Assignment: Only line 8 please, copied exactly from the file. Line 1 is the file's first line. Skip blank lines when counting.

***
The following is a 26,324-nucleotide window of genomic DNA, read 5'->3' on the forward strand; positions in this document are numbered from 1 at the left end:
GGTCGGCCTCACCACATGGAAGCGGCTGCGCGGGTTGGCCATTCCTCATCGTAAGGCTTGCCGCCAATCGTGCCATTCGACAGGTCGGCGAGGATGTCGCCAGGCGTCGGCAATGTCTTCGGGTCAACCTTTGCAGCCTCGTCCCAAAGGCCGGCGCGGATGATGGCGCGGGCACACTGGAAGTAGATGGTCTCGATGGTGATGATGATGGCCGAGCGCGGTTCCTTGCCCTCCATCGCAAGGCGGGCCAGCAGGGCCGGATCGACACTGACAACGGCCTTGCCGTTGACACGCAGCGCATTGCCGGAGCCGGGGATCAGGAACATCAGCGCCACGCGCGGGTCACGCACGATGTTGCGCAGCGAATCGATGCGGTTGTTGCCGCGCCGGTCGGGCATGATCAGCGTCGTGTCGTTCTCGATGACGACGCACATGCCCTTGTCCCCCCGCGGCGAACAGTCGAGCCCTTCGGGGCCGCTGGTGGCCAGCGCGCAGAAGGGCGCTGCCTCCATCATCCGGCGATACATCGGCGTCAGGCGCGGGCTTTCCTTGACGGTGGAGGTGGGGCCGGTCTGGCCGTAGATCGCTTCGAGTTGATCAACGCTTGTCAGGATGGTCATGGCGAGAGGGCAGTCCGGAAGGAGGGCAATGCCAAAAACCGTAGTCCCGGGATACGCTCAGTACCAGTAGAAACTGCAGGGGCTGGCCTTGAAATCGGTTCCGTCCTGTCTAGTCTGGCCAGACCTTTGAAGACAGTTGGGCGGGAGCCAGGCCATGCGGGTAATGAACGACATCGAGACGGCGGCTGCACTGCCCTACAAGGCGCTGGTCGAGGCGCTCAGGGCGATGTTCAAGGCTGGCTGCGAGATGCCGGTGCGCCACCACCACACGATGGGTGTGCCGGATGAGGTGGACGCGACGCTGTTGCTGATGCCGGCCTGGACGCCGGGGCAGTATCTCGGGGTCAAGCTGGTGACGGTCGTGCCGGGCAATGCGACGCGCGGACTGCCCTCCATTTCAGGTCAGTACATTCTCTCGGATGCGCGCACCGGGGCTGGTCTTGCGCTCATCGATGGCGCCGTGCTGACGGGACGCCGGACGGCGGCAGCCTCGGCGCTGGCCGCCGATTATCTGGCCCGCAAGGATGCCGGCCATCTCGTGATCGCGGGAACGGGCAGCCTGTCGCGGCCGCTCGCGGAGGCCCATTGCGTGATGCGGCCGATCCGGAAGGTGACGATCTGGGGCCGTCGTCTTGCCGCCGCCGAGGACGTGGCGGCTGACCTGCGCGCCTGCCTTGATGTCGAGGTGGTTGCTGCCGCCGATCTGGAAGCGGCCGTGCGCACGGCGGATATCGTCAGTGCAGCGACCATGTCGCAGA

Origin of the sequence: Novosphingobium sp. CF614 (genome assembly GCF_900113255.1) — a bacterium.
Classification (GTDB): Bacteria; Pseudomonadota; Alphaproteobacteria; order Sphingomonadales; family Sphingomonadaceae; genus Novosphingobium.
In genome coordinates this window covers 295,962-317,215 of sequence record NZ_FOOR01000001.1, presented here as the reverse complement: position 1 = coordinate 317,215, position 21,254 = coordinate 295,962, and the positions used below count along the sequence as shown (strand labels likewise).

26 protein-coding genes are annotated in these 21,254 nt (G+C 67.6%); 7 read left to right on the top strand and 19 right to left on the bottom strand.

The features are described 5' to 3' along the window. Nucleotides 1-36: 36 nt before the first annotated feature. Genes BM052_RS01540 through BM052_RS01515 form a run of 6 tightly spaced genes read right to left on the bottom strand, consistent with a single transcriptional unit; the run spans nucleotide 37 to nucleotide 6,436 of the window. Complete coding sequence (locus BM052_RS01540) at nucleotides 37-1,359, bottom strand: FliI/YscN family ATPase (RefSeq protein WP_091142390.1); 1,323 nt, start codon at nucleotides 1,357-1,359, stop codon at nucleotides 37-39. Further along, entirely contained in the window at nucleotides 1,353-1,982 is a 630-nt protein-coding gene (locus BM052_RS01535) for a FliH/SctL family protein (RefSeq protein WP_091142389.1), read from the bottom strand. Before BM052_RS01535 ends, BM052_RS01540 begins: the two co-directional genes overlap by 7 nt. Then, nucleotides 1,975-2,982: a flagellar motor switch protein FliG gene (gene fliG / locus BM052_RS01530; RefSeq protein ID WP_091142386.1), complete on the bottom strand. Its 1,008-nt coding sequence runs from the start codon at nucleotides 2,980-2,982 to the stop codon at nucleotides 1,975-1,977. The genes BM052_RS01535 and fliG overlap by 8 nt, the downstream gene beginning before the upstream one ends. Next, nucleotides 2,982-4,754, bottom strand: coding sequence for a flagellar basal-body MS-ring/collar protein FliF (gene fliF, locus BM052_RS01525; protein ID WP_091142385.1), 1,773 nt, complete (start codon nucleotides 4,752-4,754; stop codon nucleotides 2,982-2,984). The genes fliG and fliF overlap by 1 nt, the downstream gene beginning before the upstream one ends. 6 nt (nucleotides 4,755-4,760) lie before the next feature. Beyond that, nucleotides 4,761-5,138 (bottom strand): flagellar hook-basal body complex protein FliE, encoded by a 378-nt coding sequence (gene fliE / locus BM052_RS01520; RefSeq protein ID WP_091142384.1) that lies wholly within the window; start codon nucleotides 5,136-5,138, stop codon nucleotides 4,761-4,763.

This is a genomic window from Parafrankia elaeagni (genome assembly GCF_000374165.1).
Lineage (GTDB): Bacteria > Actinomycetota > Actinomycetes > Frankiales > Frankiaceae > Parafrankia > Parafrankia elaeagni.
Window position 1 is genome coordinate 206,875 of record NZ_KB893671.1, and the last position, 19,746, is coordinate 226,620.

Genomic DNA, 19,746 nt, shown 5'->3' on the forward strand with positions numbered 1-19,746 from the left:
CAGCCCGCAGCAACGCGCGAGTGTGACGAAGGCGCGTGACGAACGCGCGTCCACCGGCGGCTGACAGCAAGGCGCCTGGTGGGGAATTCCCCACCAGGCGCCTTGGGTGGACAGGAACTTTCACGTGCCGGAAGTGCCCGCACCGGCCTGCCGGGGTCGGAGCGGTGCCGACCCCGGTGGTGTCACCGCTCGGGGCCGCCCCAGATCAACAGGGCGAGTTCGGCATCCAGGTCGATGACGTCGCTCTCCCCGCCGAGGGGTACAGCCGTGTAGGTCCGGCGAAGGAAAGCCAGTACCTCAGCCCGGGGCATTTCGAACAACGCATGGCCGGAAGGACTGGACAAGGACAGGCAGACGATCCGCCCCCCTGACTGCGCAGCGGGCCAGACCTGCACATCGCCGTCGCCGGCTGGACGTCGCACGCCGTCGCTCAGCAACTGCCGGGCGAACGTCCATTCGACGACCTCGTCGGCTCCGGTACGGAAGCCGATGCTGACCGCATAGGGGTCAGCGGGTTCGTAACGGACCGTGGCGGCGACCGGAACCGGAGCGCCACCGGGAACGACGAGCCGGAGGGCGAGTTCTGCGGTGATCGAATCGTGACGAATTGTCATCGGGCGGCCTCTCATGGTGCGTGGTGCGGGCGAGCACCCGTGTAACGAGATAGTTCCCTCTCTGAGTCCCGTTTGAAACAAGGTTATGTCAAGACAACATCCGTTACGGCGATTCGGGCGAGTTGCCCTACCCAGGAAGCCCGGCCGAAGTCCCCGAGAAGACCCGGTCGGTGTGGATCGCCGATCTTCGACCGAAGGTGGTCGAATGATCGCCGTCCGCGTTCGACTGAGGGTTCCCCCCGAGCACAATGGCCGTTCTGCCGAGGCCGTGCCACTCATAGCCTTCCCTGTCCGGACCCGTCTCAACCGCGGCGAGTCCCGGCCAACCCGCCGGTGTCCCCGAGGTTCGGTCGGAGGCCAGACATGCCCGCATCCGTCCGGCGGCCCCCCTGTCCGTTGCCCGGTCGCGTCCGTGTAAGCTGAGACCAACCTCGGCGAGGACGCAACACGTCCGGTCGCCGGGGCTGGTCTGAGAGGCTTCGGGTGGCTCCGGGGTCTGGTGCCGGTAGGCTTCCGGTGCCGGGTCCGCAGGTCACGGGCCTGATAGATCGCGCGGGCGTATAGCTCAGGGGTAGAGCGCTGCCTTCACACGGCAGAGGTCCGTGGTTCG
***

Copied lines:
This is a genomic window from Parafrankia elaeagni (genome assembly GCF_000374165.1).